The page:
“If you attend a college or university, please immediately send your race or ethnicity, financial aid info rmation, the number of classes you are taking, whether or not you are living on campus or with your family, and any varsity sports you play. When you are done doing that, please also send all of the information listed here on page 74 ( //nces.ed.gov/pubs2005/2005160.pdf
- see note below about PDF files) if you ever want to enroll in college.”
Under a new federal proposal being championed by the Department of Education's National Center for Education Statistics (NCES), any college or university you ever attend in the U.S. would be required to submit this personal information about you to the federal government. The data is slated to be stored indefinitely.
Why does the government want to collect and store all this information about you? To ensure students privacy and evaluate the performance of colleges and universities, the Department of Education currently collects aggregate statistics from schools. The Department of Education claims that collecting information on a student-by-student basis, rather than aggregate numbers, would help evaluate the performances of these institutions of higher education. Switching to a student unit record system, however, raises significant student privacy concerns:
* The potential exists for misuse of personal student information by government agencies. For example, the National Directory of New Hires, designed as a registry of workers who re-enter the workforce, has been accessed and misused by other government agencies to track parents who fail to pay child support or who owe non-tax debt, despite privacy assurances.
* The system is vulnerable to identity theft, arising from a concentrated storage of the very information necessary for such illegal activity.
* Who will be responsible for collecting student unit records from colleges and universities around the country? Will the government subcontract private companies, some of which have recently experienced security breaches, to collect personal student information?
* NCES database records will be stored indefinitely, creating the potential of a lifetime federal profile of individuals not involved with, or suspected of, any crime.
Congress has previously prohibited creating a national database to track students. When it created the No Child Left Behind Act (PL 107-110), Congress specifically refused to create such a database for K-12 students, according to The Campus Privacy Letter from the Council on Law in Higher Education ( //www.clhe.org/campusprivacy/cplv1n1.pdf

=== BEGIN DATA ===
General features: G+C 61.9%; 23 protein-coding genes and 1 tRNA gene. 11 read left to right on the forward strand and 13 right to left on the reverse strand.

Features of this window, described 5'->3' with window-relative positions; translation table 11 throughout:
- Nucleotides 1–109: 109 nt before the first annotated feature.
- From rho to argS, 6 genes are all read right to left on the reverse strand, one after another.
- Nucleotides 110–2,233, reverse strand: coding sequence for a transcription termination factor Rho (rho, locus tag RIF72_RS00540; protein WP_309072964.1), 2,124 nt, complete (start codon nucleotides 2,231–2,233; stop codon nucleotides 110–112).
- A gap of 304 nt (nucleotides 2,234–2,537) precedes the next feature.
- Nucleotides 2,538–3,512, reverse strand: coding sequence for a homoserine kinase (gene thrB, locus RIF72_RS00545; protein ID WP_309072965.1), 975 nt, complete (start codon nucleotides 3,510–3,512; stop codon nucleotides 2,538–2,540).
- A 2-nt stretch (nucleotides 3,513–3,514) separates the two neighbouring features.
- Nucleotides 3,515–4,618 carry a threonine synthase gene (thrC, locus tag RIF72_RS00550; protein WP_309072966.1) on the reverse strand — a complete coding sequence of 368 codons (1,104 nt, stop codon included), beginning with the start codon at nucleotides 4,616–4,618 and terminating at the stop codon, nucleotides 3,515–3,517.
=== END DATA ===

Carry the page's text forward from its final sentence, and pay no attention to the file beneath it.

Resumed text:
- see note below about PDFs). Why would it therefore be acceptable for Congress to create a federal database on college and university students?
Furthermore, despite the Department of Education's claim that “information about individuals may never leave NCES,” this assertion is wrong. Section 508 of the USA PATRIOT Act permits the Attorney General to apply for a special court order to obtain any “reports, records, and information (including individually identifiable information) in the possession” of NCES that are relevant to a terrorism investigation or prosecution. A final report of the student tracking proposal feasibility study was sent to Congress on March 21, 2005. NCES officials have indicated that they will not implement the proposal without congressional approval, which would require weakening privacy laws and appropriating funds. Amending the Higher Education Act reauthorization bill would be the most likely method for Congress to enact the student tracking proposal. FCNL and other privacy advocacy groups have grave concerns about this proposal because of the many unanswered privacy concerns that it raises.
You can keep your info rmation private by stopping this proposal from being enacted in several ways!
1) If your representative is on the House Education and the Workforce Committee ( //edworkforce.house.gov/members/109th/mem-fc.htm
) or your senator is on the Senate Health, Education, Labor and Pensions Committee ( //help.senate.gov/committee_members.html
), contact him or her and say that you don't want your privacy invaded by the Department of Education's new student tracking proposal. If you don't know who your representative and/or senators are, click ( //capwiz.com/fconl/dbq/officials/
). Your members of Congress want to hear from you about this controversial proposal!
2) Write a letter to the editor of your school newspaper or your hometown newspaper exposing the privacy concerns raised by the Department of Education's tracking proposal.
3) Contact Chairwoman of the Department of Education, Margaret Spellings (by clicking on //www.ed.gov/about/contacts/gen/index.html?src=gu
and then clicking on the web form in the middle of the page or by calling 202-401-3000), and Commissioner of the National Center for Education Statistics, Grover Whitehurst ( firstname.lastname@example.org or 202-502-7442), and tell them that you don't want the government indefinitely collecting and storing your private info rmation from college.
4) Forward this email to your friends so they can do something to protect their privacy rights!
Please visit the National Association of Independent Colleges and Universities website ( //www.naicu.edu/HEA/UnitRecord.shtml
) for a comprehensive list of student newspapers and other periodicals that have decried the Department of Education's student tracking proposal.
Contact Jeanne Herrick-Stare at email@example.com if you have any questions about this proposal.
* To access PDF files you will need to have Adobe Acrobat Reader on your computer. If you do not have this free program you can download it from Adobe's web site: //www.adobe.com/products/acrobat/readstep2.html
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phone: (202)547-6000 * toll-free: (800)630-1330
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